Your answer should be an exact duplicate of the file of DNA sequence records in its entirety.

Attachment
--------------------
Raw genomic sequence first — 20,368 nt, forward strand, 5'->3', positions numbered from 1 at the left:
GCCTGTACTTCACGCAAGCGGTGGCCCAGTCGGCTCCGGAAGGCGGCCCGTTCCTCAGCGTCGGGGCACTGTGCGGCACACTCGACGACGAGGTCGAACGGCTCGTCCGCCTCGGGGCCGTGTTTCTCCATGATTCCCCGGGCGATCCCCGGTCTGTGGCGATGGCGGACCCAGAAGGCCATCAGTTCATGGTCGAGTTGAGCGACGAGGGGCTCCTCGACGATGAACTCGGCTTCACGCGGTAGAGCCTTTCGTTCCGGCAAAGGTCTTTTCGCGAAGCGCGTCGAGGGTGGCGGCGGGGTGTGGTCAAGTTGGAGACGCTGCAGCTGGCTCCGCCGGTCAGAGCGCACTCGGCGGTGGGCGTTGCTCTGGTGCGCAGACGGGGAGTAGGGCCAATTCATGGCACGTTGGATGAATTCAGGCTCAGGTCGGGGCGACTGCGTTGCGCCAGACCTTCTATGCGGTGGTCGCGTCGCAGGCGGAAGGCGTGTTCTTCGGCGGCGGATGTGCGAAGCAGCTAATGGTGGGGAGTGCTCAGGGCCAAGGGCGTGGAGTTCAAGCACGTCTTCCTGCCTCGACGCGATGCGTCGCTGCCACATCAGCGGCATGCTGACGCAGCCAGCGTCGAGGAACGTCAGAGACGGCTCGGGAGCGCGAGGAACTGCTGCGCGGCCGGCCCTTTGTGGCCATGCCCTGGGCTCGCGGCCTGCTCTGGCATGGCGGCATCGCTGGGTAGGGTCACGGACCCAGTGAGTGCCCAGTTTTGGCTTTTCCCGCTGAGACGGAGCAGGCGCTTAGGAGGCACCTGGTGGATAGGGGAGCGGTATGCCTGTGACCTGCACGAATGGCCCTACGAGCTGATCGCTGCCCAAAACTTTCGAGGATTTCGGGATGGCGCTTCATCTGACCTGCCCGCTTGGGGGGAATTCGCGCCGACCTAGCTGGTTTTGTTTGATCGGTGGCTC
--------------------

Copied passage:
Raw genomic sequence first — 20,368 nt, forward strand, 5'->3', positions numbered from 1 at the left:
GCCTGTACTTCACGCAAGCGGTGGCCCAGTCGGCTCCGGAAGGCGGCCCGTTCCTCAGCGTCGGGGCACTGTGCGGCACACTCGACGACGAGGTCGAACGGCTCGTCCGCCTCGGGGCCGTGTTTCTCCATGATTCCCCGGGCGATCCCCGGTCTGTGGCGATGGCGGACCCAGAAGGCCATCAGTTCATGGTCGAGTTGAGCGACGAGGGGCTCCTCGACGATGAACTCGGCTTCACGCGGTAGAGCCTTTCGTTCCGGCAAAGGTCTTTTCGCGAAGCGCGTCGAGGGTGGCGGCGGGGTGTGGTCAAGTTGGAGACGCTGCAGCTGGCTCCGCCGGTCAGAGCGCACTCGGCGGTGGGCGTTGCTCTGGTGCGCAGACGGGGAGTAGGGCCAATTCATGGCACGTTGGATGAATTCAGGCTCAGGTCGGGGCGACTGCGTTGCGCCAGACCTTCTATGCGGTGGTCGCGTCGCAGGCGGAAGGCGTGTTCTTCGGCGGCGGATGTGCGAAGCAGCTAATGGTGGGGAGTGCTCAGGGCCAAGGGCGTGGAGTTCAAGCACGTCTTCCTGCCTCGACGCGATGCGTCGCTGCCACATCAGCGGCATGCTGACGCAGCCAGCGTCGAGGAACGTCAGAGACGGCTCGGGAGCGCGAGGAACTGCTGCGCGGCCGGCCCTTTGTGGCCATGCCCTGGGCTCGCGGCCTGCTCTGGCATGGCGGCATCGCTGGGTAGGGTCACGGACCCAGTGAGTGCCCAGTTTTGGCTTTTCCCGCTGAGACGGAGCAGGCGCTTAGGAGGCACCTGGTGGATAGGGGAGCGGTATGCCTGTGACCTGCACGAATGGCCCTACGAGCTGATCGCTGCCCAAAACTTTCGAGGATTTCGGGATGGCGCTTCATCTGACCTGCCCGCTTGGGGGGAATTCGCGCCGACCTAGCTGGTTTTGTTTGATCGGTGGCTC